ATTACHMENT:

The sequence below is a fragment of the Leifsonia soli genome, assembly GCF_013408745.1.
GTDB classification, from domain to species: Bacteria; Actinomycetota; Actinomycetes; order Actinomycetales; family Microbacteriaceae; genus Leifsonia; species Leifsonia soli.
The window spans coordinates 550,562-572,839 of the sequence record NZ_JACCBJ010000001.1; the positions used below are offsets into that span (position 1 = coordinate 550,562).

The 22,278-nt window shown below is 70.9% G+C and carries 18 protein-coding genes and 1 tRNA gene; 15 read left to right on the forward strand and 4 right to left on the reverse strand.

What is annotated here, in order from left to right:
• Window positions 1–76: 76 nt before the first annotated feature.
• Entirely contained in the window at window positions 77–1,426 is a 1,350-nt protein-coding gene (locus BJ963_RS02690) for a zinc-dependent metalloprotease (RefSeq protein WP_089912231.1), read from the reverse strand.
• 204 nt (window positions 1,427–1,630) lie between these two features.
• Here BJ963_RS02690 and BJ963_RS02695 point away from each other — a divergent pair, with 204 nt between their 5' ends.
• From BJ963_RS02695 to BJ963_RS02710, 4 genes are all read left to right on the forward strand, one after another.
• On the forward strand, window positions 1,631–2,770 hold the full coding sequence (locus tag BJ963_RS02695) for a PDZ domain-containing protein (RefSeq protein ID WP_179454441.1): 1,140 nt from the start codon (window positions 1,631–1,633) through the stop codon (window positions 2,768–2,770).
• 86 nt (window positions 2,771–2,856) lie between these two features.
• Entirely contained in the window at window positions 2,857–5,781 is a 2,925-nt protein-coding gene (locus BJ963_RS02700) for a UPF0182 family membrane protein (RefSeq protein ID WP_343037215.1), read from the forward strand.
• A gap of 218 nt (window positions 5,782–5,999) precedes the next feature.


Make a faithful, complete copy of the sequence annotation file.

The sequence below is a fragment of the Leifsonia soli genome, assembly GCF_013408745.1.
GTDB classification, from domain to species: Bacteria; Actinomycetota; Actinomycetes; order Actinomycetales; family Microbacteriaceae; genus Leifsonia; species Leifsonia soli.
The window spans coordinates 550,562-572,839 of the sequence record NZ_JACCBJ010000001.1; the positions used below are offsets into that span (position 1 = coordinate 550,562).

The 22,278-nt window shown below is 70.9% G+C and carries 18 protein-coding genes and 1 tRNA gene; 15 read left to right on the forward strand and 4 right to left on the reverse strand.

What is annotated here, in order from left to right:
• Window positions 1–76: 76 nt before the first annotated feature.
• Entirely contained in the window at window positions 77–1,426 is a 1,350-nt protein-coding gene (locus BJ963_RS02690) for a zinc-dependent metalloprotease (RefSeq protein WP_089912231.1), read from the reverse strand.
• 204 nt (window positions 1,427–1,630) lie between these two features.
• Here BJ963_RS02690 and BJ963_RS02695 point away from each other — a divergent pair, with 204 nt between their 5' ends.
• From BJ963_RS02695 to BJ963_RS02710, 4 genes are all read left to right on the forward strand, one after another.
• On the forward strand, window positions 1,631–2,770 hold the full coding sequence (locus tag BJ963_RS02695) for a PDZ domain-containing protein (RefSeq protein ID WP_179454441.1): 1,140 nt from the start codon (window positions 1,631–1,633) through the stop codon (window positions 2,768–2,770).
• 86 nt (window positions 2,771–2,856) lie between these two features.
• Entirely contained in the window at window positions 2,857–5,781 is a 2,925-nt protein-coding gene (locus BJ963_RS02700) for a UPF0182 family membrane protein (RefSeq protein ID WP_343037215.1), read from the forward strand.
• A gap of 218 nt (window positions 5,782–5,999) precedes the next feature.